Donbas “people’s republics”

In the aftermath of the 2013–14 Euromaidan protests, when a new, super nationalist government came to power in Ukraine, the government of Russia encouraged and supported separatist conflict in Ukraine’s far eastern oblasts of Donetsk and Luhansk (and also invaded and annexed Crimea – see 2014 Ukraine conflict). With heavy Russian backing the separatists were able to seize control of sizeable portions of Donetsk and Luhansk (which collectively are called the Donbas region), and named their controlled territories the “people’s republics” of Donetsk and Luhansk – despite the fact that ordinary residents of these areas have pretty much no political power there.

Of the pre-war population of 6.6 million people in the affected area, only 3.3 million are living there now. About 1.8 million fled westward into other parts of Ukraine, while 1.5 million fled to Russia or Belarus. 14,000 people had also been killed in fighting between 2014–2021, about 4,000 of those civilians.

The economy of the Donbas region was devastated by the conflict. By 2017, it was estimated that the Donbas economy had fallen by 61%, mainly due to rapid deindustrialisation. The region’s economy had previously been highly dependent on coal mining, steelmaking and chemicals production – a lot of this activity ground to a halt once the conflict began. What remaining trade occurs is pretty much entirely with Russia (and indeed, the ruble is the currency in use in the separatist regions). Wages have plummeted. In the Donetsk “people’s republic”, average wages are 38% of their pre-war level; in Luhansk, the figure is 56%. On top of this, though, non-payment of wages is endemic.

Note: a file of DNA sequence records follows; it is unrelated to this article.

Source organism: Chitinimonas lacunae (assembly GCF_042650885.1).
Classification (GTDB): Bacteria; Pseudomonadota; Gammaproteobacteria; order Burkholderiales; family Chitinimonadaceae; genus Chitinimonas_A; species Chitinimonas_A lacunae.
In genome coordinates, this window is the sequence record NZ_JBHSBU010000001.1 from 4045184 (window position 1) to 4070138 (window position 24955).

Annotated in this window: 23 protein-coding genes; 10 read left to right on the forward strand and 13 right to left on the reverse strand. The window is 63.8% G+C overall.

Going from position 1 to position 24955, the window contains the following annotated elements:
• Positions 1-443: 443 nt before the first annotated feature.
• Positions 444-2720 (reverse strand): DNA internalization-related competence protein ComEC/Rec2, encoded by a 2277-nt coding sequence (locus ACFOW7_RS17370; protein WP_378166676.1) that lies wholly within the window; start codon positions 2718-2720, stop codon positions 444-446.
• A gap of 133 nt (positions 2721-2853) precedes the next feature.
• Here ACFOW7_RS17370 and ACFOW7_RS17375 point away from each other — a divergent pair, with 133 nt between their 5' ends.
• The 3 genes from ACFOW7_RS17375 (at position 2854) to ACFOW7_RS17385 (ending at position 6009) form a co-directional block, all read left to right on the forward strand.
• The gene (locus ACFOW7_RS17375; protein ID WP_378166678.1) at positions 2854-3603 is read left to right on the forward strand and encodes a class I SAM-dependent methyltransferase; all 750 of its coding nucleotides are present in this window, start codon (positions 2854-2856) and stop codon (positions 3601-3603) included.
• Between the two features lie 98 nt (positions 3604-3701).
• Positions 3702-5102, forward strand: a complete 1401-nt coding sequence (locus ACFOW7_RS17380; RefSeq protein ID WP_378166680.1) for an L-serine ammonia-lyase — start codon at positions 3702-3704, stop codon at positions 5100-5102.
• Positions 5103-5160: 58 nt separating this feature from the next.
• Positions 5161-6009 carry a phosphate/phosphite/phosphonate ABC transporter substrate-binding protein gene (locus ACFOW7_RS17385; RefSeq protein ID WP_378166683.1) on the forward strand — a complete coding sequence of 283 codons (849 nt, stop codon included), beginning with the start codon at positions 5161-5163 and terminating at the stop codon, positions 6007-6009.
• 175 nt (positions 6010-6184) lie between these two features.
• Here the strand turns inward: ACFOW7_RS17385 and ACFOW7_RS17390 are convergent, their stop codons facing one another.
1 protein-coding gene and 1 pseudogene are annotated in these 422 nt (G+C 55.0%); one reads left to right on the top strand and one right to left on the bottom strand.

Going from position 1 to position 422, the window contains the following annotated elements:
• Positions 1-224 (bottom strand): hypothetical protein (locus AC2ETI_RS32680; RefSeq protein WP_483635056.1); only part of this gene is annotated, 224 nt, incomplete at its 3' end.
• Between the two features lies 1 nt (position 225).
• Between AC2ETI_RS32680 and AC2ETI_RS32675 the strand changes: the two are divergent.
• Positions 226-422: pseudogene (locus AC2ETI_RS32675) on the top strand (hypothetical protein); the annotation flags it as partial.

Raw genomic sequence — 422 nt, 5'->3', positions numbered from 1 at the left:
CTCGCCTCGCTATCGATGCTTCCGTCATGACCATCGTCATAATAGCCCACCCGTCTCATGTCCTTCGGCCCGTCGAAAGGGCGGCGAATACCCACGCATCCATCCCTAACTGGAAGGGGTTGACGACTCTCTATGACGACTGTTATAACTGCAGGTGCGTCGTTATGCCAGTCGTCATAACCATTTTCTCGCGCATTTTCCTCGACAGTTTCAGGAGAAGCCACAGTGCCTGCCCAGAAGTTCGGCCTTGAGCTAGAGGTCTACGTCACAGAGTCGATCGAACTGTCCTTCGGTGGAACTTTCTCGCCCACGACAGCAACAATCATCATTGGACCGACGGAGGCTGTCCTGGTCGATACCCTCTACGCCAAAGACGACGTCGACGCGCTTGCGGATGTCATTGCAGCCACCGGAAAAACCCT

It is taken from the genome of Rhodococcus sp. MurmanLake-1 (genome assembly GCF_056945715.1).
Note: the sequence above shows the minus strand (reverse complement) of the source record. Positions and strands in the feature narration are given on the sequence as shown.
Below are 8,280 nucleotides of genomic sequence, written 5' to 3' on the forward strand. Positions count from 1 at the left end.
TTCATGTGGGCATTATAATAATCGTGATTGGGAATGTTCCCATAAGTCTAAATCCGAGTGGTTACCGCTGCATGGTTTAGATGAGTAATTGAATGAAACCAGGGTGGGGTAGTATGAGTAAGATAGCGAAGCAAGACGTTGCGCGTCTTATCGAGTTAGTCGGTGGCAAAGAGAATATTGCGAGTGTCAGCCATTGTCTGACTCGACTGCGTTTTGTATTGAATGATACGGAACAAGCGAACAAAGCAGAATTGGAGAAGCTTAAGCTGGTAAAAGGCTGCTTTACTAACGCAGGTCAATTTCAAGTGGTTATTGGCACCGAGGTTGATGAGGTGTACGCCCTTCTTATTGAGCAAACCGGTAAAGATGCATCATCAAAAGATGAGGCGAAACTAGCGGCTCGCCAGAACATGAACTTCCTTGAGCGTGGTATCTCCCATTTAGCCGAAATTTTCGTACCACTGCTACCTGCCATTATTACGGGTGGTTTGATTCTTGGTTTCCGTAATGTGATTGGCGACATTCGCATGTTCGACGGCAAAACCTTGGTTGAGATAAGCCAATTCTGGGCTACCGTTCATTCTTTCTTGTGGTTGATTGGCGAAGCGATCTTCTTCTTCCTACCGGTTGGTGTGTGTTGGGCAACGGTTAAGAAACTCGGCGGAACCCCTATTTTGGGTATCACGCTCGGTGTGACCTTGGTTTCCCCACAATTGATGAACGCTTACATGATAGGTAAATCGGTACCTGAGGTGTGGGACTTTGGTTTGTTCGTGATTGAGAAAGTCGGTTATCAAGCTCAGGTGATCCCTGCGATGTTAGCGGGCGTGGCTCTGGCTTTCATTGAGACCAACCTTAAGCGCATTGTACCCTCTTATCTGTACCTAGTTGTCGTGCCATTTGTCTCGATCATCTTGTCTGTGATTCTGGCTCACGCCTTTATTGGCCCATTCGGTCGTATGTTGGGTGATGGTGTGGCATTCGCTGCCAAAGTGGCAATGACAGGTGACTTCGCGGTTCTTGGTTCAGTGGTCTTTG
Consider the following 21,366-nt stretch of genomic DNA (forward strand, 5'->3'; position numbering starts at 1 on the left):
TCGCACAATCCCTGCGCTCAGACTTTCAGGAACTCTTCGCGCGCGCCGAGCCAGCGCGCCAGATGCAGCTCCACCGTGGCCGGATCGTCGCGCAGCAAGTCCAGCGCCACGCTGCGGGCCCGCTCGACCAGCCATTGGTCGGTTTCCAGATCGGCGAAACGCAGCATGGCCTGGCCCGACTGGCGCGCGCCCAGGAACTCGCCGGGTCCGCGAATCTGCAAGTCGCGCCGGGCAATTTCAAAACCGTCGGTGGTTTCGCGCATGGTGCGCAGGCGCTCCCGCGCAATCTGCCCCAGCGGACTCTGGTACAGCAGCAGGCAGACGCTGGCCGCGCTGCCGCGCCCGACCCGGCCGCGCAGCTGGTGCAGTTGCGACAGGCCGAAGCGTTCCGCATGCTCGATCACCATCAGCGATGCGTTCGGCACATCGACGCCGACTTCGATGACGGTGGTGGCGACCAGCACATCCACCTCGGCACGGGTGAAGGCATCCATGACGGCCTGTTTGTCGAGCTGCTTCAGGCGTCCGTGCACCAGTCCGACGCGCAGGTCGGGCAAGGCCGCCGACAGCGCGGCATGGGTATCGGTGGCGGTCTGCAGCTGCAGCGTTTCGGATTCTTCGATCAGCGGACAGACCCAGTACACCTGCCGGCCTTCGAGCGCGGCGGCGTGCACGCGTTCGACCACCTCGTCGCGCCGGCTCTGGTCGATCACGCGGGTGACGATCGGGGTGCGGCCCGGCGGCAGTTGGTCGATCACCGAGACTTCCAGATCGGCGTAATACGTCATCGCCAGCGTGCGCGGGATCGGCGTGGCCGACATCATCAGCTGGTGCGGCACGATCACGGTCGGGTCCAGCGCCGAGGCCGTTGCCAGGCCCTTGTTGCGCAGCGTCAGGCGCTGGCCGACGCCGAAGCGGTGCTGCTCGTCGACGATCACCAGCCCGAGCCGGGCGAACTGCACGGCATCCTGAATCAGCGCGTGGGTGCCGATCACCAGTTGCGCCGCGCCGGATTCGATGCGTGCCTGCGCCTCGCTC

Despite the awful conditions, there has been little industrial action. Most trade union activists and the like have fled the region. The most well-known action was a sit-in by 119 mine workers over months’ worth of unpaid wages. The leading organisers were arrested, and the action ended when they were released and part of the withheld wages were paid out.

The political system of the “people’s republics” has been described as a “military bureaucracy”. In Donetsk there are two “social movements” represented in its parliament, both of which are highly militarised. The only political party allowed representation is the “Communist Party of the Donetsk People’s Republic”, which does not allow members of the actual Communist Party to join.

The regimes of the statelets are highly repressive. “Repeated breach of established order, organization or conduct of assemblies, meetings, demonstrations, marches or pickets” can be punished with up to five years in prison (similar to Russia itself). Prisoners are used as forced labour, and policies of humiliation and torture (including with electric shocks) has been exposed. Again, this is not too dissimilar from the treatment of dissidents in Russia.

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